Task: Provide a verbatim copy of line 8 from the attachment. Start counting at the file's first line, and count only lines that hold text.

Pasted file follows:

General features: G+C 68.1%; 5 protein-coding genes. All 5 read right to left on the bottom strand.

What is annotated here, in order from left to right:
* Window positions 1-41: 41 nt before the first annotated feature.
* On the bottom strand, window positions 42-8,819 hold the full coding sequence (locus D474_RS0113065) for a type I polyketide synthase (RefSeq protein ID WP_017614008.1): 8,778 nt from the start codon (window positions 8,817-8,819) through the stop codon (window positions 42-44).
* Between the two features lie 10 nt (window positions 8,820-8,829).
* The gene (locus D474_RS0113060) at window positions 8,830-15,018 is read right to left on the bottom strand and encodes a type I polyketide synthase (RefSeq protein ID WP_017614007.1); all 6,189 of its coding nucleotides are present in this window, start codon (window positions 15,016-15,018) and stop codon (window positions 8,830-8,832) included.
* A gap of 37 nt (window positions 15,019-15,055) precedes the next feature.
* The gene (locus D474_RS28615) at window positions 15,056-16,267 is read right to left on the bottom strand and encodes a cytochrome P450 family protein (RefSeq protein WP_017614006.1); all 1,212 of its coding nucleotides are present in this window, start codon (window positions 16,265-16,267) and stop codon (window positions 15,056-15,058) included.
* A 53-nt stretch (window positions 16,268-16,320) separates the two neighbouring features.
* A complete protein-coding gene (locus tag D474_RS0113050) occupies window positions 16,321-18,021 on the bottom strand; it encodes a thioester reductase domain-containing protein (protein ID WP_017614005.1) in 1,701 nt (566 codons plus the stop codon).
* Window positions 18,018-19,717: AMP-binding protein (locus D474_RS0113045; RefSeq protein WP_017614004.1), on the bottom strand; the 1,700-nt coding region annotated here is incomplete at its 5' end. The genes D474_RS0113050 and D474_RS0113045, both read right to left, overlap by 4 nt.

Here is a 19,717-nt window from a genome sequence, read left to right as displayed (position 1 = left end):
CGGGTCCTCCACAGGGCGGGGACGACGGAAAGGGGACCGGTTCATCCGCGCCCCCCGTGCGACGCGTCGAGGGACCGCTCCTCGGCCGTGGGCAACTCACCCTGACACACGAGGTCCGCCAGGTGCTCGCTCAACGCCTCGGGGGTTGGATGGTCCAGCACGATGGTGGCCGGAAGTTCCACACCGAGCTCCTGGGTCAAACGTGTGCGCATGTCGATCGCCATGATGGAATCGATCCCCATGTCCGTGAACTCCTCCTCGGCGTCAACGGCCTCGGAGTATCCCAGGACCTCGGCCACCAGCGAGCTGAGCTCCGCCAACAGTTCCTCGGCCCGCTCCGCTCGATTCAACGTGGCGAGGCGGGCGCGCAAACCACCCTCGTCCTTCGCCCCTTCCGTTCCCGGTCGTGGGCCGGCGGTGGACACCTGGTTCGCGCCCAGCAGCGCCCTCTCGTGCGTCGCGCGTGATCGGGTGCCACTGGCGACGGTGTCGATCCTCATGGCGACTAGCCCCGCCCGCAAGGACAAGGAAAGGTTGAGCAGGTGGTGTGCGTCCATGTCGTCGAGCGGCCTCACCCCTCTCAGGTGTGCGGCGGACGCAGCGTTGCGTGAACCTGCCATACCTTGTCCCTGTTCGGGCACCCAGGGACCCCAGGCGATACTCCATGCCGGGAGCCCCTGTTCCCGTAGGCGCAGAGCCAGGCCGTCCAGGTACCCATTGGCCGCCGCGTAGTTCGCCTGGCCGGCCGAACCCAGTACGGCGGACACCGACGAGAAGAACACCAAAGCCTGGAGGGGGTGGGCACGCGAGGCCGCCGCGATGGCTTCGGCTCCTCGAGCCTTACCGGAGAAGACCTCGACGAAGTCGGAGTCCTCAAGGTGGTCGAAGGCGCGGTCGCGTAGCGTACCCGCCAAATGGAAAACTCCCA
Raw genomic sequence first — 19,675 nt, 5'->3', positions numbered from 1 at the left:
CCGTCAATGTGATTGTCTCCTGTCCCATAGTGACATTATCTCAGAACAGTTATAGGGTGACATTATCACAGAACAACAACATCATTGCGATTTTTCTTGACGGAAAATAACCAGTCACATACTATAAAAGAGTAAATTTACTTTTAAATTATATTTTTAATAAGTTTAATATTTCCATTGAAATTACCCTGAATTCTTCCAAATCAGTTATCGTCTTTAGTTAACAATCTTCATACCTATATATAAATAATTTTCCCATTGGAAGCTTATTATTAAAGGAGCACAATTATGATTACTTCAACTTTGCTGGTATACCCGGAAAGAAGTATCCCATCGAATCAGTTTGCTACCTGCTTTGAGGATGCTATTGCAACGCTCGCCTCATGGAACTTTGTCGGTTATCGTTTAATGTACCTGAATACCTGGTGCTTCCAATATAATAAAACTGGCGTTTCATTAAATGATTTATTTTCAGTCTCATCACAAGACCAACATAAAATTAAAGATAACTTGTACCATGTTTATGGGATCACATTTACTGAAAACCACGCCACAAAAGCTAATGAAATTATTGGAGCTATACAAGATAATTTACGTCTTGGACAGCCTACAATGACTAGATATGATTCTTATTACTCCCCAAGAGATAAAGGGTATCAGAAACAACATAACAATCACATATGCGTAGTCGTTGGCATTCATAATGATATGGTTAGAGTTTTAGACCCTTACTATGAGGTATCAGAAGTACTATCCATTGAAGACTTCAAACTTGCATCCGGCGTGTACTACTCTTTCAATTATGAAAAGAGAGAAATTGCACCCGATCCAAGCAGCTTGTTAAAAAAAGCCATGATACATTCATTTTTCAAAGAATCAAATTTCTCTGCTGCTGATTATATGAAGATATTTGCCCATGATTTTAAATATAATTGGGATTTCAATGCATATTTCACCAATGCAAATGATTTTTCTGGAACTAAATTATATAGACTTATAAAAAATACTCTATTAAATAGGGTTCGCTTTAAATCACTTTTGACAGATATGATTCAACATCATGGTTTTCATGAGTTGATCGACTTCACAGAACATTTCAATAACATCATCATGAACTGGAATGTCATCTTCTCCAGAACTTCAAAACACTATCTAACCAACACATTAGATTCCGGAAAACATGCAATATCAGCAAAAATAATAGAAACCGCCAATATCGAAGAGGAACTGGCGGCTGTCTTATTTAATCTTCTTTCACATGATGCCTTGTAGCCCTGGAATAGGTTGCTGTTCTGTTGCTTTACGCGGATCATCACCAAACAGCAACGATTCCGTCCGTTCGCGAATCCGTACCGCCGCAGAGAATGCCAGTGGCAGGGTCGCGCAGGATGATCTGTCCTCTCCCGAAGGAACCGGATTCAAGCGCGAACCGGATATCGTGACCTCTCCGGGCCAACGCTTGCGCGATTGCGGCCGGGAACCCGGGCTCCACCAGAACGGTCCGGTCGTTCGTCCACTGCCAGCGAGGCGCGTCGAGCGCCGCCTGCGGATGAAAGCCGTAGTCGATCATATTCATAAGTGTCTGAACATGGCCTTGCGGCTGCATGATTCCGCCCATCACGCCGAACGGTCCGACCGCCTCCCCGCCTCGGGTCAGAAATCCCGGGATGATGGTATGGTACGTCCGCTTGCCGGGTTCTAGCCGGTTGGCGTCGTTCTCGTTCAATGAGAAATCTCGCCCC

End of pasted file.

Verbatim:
* The gene (locus D474_RS28615) at window positions 15,056-16,267 is read right to left on the bottom strand and encodes a cytochrome P450 family protein (RefSeq protein WP_017614006.1); all 1,212 of its coding nucleotides are present in this window, start codon (window positions 16,265-16,267) and stop codon (window positions 15,056-15,058) included.